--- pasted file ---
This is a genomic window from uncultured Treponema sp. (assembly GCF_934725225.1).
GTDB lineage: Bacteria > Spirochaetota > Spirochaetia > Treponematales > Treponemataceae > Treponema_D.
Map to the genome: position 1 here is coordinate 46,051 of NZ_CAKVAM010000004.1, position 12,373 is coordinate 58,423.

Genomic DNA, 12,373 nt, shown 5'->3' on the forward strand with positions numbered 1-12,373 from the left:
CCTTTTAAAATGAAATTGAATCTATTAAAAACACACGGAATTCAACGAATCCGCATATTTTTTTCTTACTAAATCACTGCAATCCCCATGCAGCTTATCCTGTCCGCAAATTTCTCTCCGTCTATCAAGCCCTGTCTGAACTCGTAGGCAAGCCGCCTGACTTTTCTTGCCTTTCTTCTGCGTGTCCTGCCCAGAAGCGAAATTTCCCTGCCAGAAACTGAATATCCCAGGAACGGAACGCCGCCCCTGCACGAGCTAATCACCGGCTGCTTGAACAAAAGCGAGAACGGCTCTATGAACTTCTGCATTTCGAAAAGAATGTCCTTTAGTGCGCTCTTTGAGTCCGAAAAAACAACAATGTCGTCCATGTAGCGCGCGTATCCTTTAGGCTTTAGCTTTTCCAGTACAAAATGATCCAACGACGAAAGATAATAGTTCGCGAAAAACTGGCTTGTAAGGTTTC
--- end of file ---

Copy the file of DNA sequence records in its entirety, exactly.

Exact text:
This is a genomic window from uncultured Treponema sp. (assembly GCF_934725225.1).
GTDB lineage: Bacteria > Spirochaetota > Spirochaetia > Treponematales > Treponemataceae > Treponema_D.
Map to the genome: position 1 here is coordinate 46,051 of NZ_CAKVAM010000004.1, position 12,373 is coordinate 58,423.

Genomic DNA, 12,373 nt, shown 5'->3' on the forward strand with positions numbered 1-12,373 from the left:
CCTTTTAAAATGAAATTGAATCTATTAAAAACACACGGAATTCAACGAATCCGCATATTTTTTTCTTACTAAATCACTGCAATCCCCATGCAGCTTATCCTGTCCGCAAATTTCTCTCCGTCTATCAAGCCCTGTCTGAACTCGTAGGCAAGCCGCCTGACTTTTCTTGCCTTTCTTCTGCGTGTCCTGCCCAGAAGCGAAATTTCCCTGCCAGAAACTGAATATCCCAGGAACGGAACGCCGCCCCTGCACGAGCTAATCACCGGCTGCTTGAACAAAAGCGAGAACGGCTCTATGAACTTCTGCATTTCGAAAAGAATGTCCTTTAGTGCGCTCTTTGAGTCCGAAAAAACAACAATGTCGTCCATGTAGCGCGCGTATCCTTTAGGCTTTAGCTTTTCCAGTACAAAATGATCCAACGACGAAAGATAATAGTTCGCGAAAAACTGGCTTGTAAGGTTTC